21st Century Lawyer Virtual Session
The Bar’s Role in Promoting
“The 19th Amendment at 100”
Tuesday, November 19, 2019
3:00 - 4:00 p.m. eastern time
(2:00 - 3:00 p.m. central time; 1:00 - 2:00 p.m. mountain time; 12:00 - 1:00 p.m. pacific time)
This program is free of charge.
The Law Day 2020 theme is “Your Vote, Your Voice, Our Democracy: The 19th Amendment at 100.” In 2019-2020, the United States is commemorating the centennial of the transformative constitutional amendment that guaranteed the right of citizens to vote would not be denied or abridged by the United States or any state on account of sex. American women fought for, and won, the vote through their voice and action. Join ABA President Judy Perry Martinez on Tuesday, November 19, at 3:00 p.m. eastern for a special NCBP 21st Century Lawyer as she shares how bar organizations across the country are planning commemorative programs. President Martinez will offer programing tools and provide up-to-date information to help national, international, state, and local groups plan their own commemoration events and activities.
The women’s suffrage movement forever changed America, expanding representative democracy and inspiring other popular movements for constitutional change and reform. Yet, honest reflection on the suffrage movement reveals complexity and tensions over race and class that remain part of the ongoing story of the Nineteenth Amendment and its legacies. The ABA is partnering with organizations across the country, including the Women’s Suffrage Centennial Commission established by the U.S. Congress, to coordinate national efforts celebrating the 100th anniversary of the 19th Amendment to the Constitution. Be sure to join us on November 19, 2019, to find out how your bar can be part of the celebration.
Judy Perry Martinez, President, American Bar Association
REGISTRATION COMING SOON!
There is no cost to attend this program, but you must register in advance.
Leadership by Design Follow-Up Webinar
Watch the follow-up video to the 2019 NCBP Annual Meeting Saturday Plenary session with Dan Linna, Jr. on Leadership by Design. Dan hosted a follow-up webinar on Sept. 9, to find out what bar leaders have been doing to implement design thinking for themselves and their bar. Watch the video here.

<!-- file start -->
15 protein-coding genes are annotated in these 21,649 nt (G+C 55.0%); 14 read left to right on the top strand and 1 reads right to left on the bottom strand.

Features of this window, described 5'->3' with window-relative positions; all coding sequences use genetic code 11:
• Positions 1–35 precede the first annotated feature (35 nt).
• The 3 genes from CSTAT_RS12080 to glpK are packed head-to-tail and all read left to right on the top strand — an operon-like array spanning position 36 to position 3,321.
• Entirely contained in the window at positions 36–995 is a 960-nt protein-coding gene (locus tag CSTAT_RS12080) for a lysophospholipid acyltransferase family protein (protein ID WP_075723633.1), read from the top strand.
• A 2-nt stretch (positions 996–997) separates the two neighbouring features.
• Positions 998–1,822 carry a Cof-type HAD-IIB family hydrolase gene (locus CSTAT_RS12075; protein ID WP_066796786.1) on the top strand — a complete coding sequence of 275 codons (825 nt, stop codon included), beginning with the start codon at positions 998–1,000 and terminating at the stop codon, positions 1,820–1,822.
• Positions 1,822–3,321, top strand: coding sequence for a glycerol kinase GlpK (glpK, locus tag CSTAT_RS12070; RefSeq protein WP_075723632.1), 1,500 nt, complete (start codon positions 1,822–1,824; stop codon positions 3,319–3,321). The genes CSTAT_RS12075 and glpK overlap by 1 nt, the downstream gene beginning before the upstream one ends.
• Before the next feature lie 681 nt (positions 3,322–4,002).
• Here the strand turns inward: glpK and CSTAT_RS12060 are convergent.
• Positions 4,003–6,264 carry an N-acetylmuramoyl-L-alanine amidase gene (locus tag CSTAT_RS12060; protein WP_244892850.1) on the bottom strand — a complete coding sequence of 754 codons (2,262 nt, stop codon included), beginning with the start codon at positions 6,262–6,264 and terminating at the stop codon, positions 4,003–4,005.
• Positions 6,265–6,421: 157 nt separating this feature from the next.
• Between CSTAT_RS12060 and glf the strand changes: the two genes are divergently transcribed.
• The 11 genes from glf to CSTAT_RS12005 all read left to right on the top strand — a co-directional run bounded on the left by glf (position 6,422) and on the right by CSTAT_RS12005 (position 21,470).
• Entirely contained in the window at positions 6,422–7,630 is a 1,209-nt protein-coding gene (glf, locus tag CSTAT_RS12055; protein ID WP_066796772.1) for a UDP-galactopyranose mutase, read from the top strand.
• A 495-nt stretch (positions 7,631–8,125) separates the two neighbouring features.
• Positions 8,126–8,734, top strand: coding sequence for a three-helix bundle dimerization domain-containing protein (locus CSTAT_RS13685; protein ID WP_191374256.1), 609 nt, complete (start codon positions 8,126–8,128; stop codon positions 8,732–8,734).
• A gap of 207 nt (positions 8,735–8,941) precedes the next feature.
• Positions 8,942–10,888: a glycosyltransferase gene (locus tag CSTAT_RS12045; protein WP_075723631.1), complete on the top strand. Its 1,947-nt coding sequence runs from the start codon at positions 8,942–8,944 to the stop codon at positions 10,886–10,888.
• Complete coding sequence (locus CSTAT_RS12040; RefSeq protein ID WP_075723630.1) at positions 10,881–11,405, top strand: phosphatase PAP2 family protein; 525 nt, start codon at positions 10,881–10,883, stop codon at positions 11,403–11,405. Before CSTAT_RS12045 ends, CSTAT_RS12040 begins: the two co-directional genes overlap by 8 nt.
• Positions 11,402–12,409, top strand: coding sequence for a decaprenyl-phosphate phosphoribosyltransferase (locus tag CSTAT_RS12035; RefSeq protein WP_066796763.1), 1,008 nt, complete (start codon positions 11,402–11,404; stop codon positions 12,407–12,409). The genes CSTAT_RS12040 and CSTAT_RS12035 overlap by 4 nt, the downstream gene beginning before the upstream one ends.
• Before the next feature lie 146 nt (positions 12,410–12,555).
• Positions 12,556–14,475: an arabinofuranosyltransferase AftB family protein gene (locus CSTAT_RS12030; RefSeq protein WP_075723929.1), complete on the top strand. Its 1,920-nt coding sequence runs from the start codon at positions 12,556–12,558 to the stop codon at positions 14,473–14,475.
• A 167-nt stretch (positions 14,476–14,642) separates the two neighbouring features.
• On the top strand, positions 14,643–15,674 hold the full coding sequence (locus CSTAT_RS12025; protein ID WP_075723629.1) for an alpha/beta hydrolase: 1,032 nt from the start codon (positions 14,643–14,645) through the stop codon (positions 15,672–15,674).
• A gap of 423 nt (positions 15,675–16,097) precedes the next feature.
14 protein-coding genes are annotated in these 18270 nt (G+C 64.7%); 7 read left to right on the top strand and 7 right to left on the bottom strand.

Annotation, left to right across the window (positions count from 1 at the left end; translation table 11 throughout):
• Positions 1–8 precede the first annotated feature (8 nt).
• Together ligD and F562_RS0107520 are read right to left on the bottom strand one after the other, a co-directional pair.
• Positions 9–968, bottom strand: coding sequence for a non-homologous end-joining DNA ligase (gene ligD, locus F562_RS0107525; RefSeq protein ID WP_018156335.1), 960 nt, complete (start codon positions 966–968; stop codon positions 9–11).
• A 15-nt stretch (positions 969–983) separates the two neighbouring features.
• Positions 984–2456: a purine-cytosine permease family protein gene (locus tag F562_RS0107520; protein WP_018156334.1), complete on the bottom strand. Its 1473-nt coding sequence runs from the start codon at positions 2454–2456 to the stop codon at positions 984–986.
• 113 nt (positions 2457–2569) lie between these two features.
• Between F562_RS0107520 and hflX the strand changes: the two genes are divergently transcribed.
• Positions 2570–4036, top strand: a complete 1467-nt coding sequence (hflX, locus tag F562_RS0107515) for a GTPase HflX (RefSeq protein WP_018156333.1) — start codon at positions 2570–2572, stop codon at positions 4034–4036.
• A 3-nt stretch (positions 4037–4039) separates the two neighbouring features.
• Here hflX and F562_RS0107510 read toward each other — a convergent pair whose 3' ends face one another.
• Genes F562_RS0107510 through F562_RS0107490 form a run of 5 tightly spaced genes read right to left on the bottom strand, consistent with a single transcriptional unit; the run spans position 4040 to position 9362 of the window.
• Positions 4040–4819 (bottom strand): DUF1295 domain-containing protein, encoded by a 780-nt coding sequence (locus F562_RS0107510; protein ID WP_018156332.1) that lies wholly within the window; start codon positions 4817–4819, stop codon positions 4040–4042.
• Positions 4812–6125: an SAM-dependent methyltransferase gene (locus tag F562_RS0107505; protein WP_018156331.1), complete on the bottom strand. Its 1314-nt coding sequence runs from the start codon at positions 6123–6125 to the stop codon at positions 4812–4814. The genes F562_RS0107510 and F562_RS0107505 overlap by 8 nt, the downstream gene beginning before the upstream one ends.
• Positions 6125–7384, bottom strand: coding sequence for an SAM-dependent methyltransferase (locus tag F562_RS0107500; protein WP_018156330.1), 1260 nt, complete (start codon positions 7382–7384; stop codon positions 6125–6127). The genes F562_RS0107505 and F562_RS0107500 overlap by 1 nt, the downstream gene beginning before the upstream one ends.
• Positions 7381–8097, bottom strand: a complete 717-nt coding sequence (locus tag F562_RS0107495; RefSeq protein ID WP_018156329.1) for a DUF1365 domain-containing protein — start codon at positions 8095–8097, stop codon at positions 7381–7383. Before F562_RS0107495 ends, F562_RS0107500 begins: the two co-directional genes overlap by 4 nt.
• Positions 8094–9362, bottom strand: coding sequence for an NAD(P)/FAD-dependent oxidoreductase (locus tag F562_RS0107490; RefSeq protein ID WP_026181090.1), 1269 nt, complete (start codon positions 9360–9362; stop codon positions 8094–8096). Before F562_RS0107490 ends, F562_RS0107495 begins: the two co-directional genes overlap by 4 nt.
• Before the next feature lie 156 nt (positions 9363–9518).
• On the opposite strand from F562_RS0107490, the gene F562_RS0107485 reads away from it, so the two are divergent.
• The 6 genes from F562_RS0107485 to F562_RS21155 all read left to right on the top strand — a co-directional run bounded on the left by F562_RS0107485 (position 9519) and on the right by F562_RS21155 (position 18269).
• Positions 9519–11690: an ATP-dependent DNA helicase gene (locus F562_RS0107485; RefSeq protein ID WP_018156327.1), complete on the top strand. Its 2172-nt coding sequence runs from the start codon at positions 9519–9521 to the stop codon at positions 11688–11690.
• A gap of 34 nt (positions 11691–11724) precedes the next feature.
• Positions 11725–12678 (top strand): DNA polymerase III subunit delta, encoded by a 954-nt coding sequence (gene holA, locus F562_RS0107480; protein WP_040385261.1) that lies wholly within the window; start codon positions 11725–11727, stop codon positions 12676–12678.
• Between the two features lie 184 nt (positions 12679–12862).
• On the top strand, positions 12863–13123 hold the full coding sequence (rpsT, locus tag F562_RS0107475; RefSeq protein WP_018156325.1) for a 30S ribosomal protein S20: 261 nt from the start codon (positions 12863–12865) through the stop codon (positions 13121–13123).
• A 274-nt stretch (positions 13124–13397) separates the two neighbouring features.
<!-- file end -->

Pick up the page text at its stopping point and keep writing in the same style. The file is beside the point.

Here's what some of the attendees had to say:
DESIGN THINKING AT WORK!
It was amazing how our table was able to come up with similar ideas even though we are from all over the country, and Canada – using Dan’s rule of “no wrong ideas.” Even though we were all attacking the problem from different angles, we came up with similar solutions. If we focus on the why, we can fill in the what and the how. At my bar, we are now doing different things at board meetings- opening them up to guest speakers who are not part of our organization to get some fresh thoughts; and adding membership for all judges in our county (free membership for one year).
I found the iteration aspect of design thinking to be the most helpful. Access to legal services. Chair of ad-hoc committee on pro-se divorce lawyers. Access to justice meets the difficulty of practicing law in small and solo firms in changing legal markets. Group found it difficult – push back against bar for going along with supreme court in designing forms that pro-se litigants have to use. Instead creating study to find out how forms are being used. Do retrospective on what’s worked, and what hasn’t. And then brainstorming at the state judicial conference. Do different iterations of solutions.
The State Bar of Michigan folks created a persona during the session – it was super helpful in coming up with ideas because they created a whole person to look at legal services in a larger picture.
In the last quarter of 2018, we used a multi-day process to revamp the Strategic Plan of the Dallas Volunteer Attorney Program, which administers our legal aid program in Dallas County. It was the first time I had been involved in a process like this one, and it was fascinating to see what a room full of smart people who all had a stake in the program could devise.
In San Francisco our topic was attorney wellness. Using a similar process, but with only a very short period of time, we were able to come up with a number of ideas. After San Francisco, I met with Alicia Hernandez, our Dallas Bar Executive Director, to discuss how we can use the same process to solve any number of problems facing bar associations and the legal profession in general. The key is having the right people participate in the process and giving the process sufficient time to work.
Watch a Previous Session
September 17, 2019: The Other Fellow May Be Right: The Importance of Civility in the Practice of Law
See Bill Haltom's Handouts
Click here to watch a previously recorded session. Please note that per-recorded sessions are only available to NCBP members.
Please note: It can take up to 60 seconds for the video to begin after clicking on the link